Choosing a camera bag usually gives me a headache. While laptop bags and backpacks are fun to shop for, finding a really good photo gear bag can be a nightmare. Plus I need more than one–my fabulous GoBODA wedding bag isn’t a good hiking or walkabout solution.
The Customary Barge is an immediate charmer, and great for carrying a lot of gear comfortably. This giant green bag fits well, allowing you to throw your weight forward as you walk up inclines (unlike many bags I’ve tried, which feel like I’m towing a trailer instead). The waist and chest straps keep the weight off your shoulders. The back padding feels great, and it’s one of the first camera bags I enjoy hiking distances with. There’s even a tripod holder on the side, built for a small or medium-sized tripod (my larger Gitzo flops around a bit). Be careful going through doorways, and watch out behind! The bag comes out a good 12 inches from your back at the widest bit.
As for room, this is a novel concept to me: all of my usual gear was loaded, plus a Ray Flash, an extra camera body, my 17″ MacBook, my iPad and my lunch–and I still had room. Weight becomes the limiter, as opposed to capacity. The organizer systems are easily customized to hold lenses and accessories securely, and can be pulled out to leave a basic backpack with two cavernous compartments. There is a small stretchy pocket inside for the important bits like keys, memory cards, wallet, business cards, etc. You can hang, dangle, strap, tuck in and loop just about anything to the outside of the bag by its various hooks and pockets.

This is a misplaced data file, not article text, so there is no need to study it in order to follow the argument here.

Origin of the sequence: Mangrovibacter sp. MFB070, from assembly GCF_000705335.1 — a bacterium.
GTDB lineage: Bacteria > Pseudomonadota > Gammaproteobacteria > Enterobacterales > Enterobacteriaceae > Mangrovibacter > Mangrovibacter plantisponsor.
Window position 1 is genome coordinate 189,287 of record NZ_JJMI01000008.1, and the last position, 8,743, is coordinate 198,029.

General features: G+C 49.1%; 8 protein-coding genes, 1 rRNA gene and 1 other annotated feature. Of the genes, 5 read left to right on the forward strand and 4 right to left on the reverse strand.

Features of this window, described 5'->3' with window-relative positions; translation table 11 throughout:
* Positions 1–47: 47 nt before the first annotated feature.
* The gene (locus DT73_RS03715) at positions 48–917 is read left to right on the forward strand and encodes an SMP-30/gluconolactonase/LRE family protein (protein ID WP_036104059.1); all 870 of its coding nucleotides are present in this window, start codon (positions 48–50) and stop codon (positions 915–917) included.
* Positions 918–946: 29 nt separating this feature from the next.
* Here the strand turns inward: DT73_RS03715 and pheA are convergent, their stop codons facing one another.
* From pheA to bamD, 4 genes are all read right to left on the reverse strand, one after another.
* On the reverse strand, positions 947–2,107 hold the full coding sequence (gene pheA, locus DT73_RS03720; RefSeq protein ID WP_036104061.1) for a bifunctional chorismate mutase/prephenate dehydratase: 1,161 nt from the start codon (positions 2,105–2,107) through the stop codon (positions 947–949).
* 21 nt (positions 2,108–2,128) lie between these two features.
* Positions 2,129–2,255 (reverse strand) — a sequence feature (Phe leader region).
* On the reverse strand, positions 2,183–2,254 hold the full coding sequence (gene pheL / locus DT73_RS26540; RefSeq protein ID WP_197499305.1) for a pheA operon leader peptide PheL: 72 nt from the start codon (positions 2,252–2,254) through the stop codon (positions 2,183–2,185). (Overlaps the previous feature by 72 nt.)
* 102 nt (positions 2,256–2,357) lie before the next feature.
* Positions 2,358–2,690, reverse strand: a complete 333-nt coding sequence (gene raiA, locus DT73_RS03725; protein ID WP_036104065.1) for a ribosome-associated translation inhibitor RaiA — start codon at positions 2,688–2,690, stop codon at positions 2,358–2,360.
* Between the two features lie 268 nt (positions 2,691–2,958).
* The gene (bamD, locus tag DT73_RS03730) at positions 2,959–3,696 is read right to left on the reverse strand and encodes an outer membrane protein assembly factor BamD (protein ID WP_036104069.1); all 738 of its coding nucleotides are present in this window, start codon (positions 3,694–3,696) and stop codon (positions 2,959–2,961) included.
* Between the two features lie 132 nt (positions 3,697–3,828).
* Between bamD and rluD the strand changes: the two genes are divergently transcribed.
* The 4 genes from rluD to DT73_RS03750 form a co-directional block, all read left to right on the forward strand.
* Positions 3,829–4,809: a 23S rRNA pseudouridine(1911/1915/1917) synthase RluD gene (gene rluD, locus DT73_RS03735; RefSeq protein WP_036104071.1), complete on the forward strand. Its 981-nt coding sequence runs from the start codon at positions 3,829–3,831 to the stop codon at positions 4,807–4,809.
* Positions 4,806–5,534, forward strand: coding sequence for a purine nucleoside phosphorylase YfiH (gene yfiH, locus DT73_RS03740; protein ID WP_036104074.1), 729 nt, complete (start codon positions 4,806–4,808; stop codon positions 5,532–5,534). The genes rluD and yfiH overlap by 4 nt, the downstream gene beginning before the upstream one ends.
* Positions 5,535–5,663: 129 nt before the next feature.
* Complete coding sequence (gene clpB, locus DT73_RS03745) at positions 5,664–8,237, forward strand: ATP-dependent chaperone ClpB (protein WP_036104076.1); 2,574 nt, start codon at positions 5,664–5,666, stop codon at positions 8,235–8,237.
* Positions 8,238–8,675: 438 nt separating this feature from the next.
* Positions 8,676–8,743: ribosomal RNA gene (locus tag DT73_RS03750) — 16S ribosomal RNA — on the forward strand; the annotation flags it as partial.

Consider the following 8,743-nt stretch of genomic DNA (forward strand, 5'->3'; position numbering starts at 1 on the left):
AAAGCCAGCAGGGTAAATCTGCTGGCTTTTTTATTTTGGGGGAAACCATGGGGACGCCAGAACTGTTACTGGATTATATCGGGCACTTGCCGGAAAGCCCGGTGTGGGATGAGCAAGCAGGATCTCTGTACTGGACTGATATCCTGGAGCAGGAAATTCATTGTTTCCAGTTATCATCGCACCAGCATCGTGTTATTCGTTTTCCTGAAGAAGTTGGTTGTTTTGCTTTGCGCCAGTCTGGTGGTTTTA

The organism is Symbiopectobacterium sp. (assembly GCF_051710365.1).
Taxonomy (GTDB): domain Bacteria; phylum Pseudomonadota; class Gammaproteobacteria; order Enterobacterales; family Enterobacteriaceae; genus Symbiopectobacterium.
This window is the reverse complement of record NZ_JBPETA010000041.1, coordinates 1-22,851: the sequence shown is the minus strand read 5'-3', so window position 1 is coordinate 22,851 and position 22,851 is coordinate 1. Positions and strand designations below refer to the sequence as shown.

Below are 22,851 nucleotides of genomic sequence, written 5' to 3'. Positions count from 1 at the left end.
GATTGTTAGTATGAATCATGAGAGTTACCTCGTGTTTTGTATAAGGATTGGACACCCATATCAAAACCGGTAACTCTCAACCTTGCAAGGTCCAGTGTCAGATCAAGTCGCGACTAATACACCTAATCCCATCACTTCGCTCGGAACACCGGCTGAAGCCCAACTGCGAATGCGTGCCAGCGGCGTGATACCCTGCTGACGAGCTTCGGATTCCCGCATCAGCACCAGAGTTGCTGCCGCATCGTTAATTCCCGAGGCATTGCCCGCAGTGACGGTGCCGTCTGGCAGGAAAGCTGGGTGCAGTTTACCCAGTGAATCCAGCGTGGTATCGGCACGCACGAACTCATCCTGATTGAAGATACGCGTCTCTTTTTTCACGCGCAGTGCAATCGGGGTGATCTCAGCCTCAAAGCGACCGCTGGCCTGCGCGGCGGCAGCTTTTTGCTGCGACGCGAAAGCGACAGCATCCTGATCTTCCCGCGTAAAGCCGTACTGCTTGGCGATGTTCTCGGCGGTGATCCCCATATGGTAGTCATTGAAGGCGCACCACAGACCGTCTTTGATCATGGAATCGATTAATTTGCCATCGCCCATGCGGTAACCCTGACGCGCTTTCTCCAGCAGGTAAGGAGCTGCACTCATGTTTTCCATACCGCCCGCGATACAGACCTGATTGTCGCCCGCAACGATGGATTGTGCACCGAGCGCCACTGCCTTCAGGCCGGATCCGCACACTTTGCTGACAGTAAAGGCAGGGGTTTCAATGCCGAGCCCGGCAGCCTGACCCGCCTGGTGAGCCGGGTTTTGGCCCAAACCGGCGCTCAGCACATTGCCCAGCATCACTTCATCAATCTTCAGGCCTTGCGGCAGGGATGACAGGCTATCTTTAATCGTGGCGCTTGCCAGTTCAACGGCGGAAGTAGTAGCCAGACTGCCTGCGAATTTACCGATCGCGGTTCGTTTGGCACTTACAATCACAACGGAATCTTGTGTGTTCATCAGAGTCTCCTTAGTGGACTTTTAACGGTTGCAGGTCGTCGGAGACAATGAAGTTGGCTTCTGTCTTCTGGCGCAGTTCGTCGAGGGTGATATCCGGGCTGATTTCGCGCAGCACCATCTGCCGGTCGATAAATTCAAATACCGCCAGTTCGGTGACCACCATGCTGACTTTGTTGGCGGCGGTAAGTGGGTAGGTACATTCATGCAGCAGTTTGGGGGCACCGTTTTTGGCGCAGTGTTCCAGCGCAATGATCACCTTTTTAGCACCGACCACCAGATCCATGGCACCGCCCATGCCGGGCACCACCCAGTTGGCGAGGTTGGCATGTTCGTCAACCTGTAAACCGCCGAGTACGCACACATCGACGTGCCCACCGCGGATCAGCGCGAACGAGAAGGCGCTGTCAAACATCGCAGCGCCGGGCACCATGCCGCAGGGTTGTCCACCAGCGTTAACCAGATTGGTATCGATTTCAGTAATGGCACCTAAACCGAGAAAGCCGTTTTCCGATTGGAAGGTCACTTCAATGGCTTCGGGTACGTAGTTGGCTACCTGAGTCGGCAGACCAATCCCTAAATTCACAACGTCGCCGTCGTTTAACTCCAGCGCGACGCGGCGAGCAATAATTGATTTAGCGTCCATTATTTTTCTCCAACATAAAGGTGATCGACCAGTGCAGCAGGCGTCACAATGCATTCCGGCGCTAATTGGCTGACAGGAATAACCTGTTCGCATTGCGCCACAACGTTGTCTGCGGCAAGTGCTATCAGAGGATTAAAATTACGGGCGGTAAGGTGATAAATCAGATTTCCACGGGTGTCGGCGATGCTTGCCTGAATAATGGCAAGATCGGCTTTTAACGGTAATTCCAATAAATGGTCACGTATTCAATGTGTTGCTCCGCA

Accessing gear while the bag is on your back is a bit challenging. Crumpler recommends you swing the bag around on one shoulder and the pocket placement allows access. I found this difficult and largely impractical, especially when the bag was loaded and the tripod was attached. It’s easier to find a bench or rock to park the bag on while you dig.
The construction appears to be industrial, and Crumpler promises the bag is designed to outlast its lifetime guarantee. The outer fabric and ripstop lining is tough, the zippers are big and solid, and it’s rain-resistant. There is no built-in rain cover, and I haven’t tested just how rain-resistant it is–we have high standards here in the Pacific Northwest.
CORRECTION: The Customary Barge does indeed include a rain cover. We regret the error in the original review.
The Customary Barge comes in two sizes (regular and deluxe, $275 and $295 respectively) and two colors, green/orange and black/red. It’s certainly a fashion statement: I’ve never been stopped so often and asked about my turtle, er, bag. To see all the bag’s features, take a look at Crumpler’s Customary Barge Deluxe page.
Latest posts by Scott Bourne (see all)
- How Burlesque Inspired A Bird Photograph - December 4, 2016
- MacPhun Already Improving Luminar – Soon To Support MacBook Pro Touch Bar - December 1, 2016
- Microsoft Surface Studio From A Photographer’s POV – First Look - November 29, 2016